An Empire of Silly Statistics...A Fake War for Public RelationsArtist(s)Sir Eduardo Paolozzi Artist NationalityBritish (modern)Object Creation Date1965-1970Medium & Supportphotolithograph on paperDimensions
14 15/16 in x 10 in (38 cm x 25.4 cm);14 3/8 in x 19 3/8 in (36.51 cm x 49.21 cm)Credit LineGift of Professor Diane M. KirkpatrickSubject matter
Like many of his contemporaries, Paolozzi used new printing techniques as a way to engage with modern mass media's new visual culture. At the same time, the photomechanical process made the work look mechanically manufactured rather than hand-made, in the traditional artistic sense. Therefore, after he modified, transformed, and assembled the source image(s), the medium would allow for a more uniform final image.
This print is one of a large series of 50 prints included in the 1970 portfolio, which was a second edition of an earlier group of slightly-larger prints titled "Moonstrips Empire News." While the first series was strictly produced as screenprints, this second series "General Dynamic F.U.N." includes works of photolithography, like this one. The themes seen in this portfolio are different in style and subject matter from other Pop works of the period, but engage with the images of a modern mass media, looking beyond just advertising and publicity images. Likewise, the title of the portfolio alludes to the General Dynamics Corporation, who was the manufacturer of the F-111 fighter used during the Vietnam War—the same one referenced in James Rosenquist monumental painting "F-111."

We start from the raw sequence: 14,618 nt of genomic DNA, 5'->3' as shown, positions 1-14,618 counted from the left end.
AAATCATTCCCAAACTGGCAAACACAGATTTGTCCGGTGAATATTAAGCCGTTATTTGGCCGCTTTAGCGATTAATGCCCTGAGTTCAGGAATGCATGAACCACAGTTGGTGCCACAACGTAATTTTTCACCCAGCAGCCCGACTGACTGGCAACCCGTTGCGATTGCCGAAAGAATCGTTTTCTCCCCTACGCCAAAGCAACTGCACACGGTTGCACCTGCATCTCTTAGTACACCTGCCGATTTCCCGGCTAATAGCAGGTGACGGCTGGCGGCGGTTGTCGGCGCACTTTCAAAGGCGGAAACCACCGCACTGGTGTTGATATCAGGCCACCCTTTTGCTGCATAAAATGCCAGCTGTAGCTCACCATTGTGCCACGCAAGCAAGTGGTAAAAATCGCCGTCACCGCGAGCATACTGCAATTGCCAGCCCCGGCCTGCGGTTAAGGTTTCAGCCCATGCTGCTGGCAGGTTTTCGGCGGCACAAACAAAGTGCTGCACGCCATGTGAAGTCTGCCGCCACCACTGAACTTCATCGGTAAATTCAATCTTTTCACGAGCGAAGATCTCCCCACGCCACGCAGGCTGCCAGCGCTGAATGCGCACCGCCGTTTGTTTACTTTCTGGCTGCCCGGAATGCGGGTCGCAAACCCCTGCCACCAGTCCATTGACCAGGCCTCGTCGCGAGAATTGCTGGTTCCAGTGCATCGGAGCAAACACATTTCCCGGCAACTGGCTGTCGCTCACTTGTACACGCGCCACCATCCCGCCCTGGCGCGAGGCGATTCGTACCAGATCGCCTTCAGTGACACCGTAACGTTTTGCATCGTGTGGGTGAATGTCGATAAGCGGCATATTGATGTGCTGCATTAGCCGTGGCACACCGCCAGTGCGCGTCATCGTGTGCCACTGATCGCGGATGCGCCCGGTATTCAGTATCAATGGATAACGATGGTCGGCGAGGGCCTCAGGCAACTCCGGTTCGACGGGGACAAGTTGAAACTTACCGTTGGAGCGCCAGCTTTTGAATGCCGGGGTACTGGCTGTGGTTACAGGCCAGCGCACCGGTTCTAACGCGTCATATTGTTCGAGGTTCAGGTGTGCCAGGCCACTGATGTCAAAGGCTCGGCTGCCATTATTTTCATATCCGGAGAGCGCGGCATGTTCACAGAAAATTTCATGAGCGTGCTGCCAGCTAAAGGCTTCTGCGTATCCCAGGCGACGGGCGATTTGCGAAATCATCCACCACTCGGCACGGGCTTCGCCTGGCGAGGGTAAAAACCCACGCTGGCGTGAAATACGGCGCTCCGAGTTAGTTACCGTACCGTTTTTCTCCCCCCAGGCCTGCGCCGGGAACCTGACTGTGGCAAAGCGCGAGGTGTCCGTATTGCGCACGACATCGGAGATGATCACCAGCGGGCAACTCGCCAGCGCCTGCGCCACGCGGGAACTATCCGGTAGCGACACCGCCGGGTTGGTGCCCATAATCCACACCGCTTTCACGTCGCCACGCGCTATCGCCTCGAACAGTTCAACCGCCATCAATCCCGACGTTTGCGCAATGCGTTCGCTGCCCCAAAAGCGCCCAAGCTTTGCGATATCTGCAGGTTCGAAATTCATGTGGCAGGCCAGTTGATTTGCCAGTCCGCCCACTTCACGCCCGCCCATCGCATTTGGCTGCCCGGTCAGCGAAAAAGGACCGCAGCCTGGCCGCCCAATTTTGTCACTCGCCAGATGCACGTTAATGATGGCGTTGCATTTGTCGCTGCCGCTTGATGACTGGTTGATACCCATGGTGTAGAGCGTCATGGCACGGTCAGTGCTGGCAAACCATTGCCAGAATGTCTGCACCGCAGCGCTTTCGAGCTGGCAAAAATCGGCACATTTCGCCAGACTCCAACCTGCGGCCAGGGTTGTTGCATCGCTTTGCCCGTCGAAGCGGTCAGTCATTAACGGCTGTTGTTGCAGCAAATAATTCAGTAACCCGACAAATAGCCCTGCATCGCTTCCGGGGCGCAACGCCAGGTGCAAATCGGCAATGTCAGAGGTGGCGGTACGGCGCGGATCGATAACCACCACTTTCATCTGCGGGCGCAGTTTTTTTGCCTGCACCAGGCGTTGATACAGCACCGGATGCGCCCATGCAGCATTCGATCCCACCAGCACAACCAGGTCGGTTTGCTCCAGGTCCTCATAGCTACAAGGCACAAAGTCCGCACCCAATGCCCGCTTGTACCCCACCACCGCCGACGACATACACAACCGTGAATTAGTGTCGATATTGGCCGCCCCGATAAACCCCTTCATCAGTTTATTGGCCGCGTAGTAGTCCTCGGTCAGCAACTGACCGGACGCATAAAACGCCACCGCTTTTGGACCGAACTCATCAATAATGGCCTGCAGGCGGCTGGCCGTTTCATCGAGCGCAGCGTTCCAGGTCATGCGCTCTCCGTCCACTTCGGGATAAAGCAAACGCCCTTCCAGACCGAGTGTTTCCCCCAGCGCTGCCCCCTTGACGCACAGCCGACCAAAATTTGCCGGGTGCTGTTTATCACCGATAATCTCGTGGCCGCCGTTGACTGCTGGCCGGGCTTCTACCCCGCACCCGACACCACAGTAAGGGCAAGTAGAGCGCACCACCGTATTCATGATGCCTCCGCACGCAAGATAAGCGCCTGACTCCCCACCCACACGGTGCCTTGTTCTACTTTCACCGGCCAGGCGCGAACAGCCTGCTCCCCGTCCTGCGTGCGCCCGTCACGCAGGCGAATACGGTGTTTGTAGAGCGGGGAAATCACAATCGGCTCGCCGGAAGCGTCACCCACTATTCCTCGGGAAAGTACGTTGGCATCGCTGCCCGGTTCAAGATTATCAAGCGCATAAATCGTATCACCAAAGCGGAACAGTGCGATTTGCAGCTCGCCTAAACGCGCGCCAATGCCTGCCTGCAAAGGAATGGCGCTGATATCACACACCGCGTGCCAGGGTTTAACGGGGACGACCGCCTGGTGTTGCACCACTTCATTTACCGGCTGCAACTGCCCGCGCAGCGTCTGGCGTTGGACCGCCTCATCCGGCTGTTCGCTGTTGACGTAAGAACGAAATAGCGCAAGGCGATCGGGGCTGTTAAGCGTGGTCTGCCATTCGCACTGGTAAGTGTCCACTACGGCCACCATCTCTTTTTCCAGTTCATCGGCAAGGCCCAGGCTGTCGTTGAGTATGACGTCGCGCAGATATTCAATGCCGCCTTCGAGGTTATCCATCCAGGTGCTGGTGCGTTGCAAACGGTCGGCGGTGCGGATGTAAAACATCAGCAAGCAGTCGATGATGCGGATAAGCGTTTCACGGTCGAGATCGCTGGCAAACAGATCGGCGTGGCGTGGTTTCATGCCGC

This work shows the iconic American (born London, England) actress Elizabeth Taylor (photo ca. 1959) and the British pop-star Marty Wilde (photo ca. 1959) but as a satire of popular American culture. For example, the three children's cartoon vignettes make ridiculous the more "serious" entertainment of the two stars above. What is also at play here, is that both stars were British but used the American popular culture as an avenue to fame—Taylor in Hollywood and Wilde by playing American-style rock and roll. Paolozzi signals to his own outsider status too, a Brit himself looking at American contemporary culture.Physical Description
This photolithograph is oriented horizontally and created in multiple colors. On each side, at top left and right, there is a block of squares within squares, in a variety of colors—orange, blue, purple, white, pink, yellow, brown. Below these blocks are multi-colored bands of horizontal stripes; below these are bands of vertical stripes. At the center of the image, there are two photographic images: on the left, a woman with dark hair and light skin with earrings on a yellow-orange background, and on the right, a brown-haired man in yellow playing an electric guitar on an indigo-blue background. Below the photographs is a horizontal line of multi-colored vertical stripes. At the bottom in the center is a series of rondels, each with a cartoonish multi-colored scene: left to right, girl and floating, horned mask, a cowboy with guns, and a clown. The artists signed and dated the print at the base. Primary Object ClassificationPrintCollection AreaModern and ContemporaryRights
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Pop (fine arts styles)
actors (performing artists)